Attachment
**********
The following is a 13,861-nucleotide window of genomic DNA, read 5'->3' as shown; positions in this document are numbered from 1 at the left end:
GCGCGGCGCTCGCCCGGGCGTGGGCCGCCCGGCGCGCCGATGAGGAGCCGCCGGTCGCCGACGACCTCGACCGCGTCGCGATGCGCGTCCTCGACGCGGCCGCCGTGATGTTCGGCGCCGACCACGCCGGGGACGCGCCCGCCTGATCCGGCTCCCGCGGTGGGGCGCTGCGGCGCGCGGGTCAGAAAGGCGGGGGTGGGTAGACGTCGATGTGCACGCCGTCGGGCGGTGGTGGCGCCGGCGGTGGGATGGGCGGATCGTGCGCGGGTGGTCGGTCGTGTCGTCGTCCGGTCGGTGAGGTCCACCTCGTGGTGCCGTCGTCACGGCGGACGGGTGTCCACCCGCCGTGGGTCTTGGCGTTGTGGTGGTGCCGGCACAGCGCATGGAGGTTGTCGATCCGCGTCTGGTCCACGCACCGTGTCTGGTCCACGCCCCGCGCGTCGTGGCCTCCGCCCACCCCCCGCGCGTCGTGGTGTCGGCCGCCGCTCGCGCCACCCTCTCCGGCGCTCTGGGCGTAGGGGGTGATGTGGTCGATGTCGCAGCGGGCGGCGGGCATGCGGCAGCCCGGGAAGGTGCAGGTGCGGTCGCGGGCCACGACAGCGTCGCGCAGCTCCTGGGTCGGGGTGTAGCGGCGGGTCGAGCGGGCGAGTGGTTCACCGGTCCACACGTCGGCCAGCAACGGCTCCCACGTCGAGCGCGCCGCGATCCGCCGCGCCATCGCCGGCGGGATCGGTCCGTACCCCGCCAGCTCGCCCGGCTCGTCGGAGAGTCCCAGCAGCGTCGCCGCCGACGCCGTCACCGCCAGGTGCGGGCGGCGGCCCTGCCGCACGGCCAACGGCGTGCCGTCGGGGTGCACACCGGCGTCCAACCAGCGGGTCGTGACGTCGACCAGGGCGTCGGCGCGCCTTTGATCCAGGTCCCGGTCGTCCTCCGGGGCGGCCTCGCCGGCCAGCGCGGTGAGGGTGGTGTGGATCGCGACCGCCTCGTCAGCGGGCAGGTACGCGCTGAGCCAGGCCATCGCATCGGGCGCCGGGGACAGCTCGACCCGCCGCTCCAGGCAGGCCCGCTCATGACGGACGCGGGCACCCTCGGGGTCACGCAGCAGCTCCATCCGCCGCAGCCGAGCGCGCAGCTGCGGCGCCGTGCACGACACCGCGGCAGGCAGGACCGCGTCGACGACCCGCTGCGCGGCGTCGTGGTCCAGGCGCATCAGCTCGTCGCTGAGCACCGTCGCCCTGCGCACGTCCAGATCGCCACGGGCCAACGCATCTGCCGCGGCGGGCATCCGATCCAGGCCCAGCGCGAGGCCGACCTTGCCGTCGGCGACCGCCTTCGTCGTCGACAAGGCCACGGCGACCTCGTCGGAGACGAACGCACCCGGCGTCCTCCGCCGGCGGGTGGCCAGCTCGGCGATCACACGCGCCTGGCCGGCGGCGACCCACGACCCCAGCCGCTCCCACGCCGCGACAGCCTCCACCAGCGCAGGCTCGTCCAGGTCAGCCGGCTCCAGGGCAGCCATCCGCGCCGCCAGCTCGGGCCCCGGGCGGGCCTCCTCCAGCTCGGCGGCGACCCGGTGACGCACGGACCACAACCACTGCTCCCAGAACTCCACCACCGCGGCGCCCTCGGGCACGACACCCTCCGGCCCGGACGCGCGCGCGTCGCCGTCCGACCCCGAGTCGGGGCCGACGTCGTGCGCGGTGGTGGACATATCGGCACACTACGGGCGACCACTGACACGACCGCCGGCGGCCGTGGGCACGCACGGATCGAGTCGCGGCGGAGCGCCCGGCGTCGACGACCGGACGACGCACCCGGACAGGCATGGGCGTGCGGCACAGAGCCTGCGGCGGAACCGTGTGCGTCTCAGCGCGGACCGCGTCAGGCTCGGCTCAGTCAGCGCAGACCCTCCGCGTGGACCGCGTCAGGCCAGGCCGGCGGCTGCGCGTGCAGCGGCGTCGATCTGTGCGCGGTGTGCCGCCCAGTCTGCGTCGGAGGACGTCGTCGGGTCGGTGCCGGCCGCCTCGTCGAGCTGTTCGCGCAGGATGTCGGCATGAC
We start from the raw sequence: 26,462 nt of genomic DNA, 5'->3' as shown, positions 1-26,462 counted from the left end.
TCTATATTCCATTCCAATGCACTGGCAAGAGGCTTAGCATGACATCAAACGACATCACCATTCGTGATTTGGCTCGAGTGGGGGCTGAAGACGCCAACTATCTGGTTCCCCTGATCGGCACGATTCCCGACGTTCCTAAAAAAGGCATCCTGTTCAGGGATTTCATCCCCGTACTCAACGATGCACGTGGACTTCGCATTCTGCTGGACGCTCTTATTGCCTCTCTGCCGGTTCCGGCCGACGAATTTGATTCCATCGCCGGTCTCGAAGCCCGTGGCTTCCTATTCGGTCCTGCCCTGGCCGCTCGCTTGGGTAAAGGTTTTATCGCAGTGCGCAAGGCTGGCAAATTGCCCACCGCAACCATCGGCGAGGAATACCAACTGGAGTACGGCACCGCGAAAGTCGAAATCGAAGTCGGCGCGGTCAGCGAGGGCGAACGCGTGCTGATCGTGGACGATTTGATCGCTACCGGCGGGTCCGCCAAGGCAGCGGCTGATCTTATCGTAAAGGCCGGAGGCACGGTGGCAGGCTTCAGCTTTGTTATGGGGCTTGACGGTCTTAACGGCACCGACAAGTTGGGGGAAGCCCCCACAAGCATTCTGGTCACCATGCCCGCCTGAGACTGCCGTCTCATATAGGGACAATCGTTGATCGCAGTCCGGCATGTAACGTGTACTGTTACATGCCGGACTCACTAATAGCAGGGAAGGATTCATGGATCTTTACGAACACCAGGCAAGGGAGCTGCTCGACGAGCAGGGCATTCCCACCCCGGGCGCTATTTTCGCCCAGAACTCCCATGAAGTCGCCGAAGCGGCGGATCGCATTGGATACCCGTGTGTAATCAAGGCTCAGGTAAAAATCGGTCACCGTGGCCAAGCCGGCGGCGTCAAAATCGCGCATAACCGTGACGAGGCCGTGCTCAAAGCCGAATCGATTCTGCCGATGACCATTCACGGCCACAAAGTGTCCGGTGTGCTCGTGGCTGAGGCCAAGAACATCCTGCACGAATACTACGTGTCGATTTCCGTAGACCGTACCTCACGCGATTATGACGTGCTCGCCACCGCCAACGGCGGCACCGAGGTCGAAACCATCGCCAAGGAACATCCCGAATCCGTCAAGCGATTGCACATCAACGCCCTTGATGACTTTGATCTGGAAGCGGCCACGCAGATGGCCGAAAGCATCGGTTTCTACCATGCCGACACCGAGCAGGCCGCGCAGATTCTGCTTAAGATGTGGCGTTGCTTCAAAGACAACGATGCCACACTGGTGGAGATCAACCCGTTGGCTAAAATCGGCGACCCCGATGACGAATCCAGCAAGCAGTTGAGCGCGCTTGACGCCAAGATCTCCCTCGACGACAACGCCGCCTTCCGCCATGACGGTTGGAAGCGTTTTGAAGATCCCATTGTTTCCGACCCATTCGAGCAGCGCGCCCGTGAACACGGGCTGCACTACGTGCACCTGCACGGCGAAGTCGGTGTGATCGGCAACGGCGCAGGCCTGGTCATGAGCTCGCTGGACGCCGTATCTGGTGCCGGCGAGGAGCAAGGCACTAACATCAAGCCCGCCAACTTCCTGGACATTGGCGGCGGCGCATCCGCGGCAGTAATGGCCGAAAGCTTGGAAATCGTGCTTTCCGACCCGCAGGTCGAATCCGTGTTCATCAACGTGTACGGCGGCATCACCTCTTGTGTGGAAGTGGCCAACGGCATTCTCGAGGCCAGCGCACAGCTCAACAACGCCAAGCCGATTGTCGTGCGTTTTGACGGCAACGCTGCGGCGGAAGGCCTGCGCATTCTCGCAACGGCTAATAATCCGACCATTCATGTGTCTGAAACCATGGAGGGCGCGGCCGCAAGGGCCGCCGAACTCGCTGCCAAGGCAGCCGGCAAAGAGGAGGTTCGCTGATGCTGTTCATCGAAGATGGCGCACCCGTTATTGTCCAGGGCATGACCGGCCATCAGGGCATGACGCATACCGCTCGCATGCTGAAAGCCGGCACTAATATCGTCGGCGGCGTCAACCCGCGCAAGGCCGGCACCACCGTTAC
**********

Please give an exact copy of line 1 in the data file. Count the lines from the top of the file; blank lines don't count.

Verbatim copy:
The following is a 13,861-nucleotide window of genomic DNA, read 5'->3' as shown; positions in this document are numbered from 1 at the left end: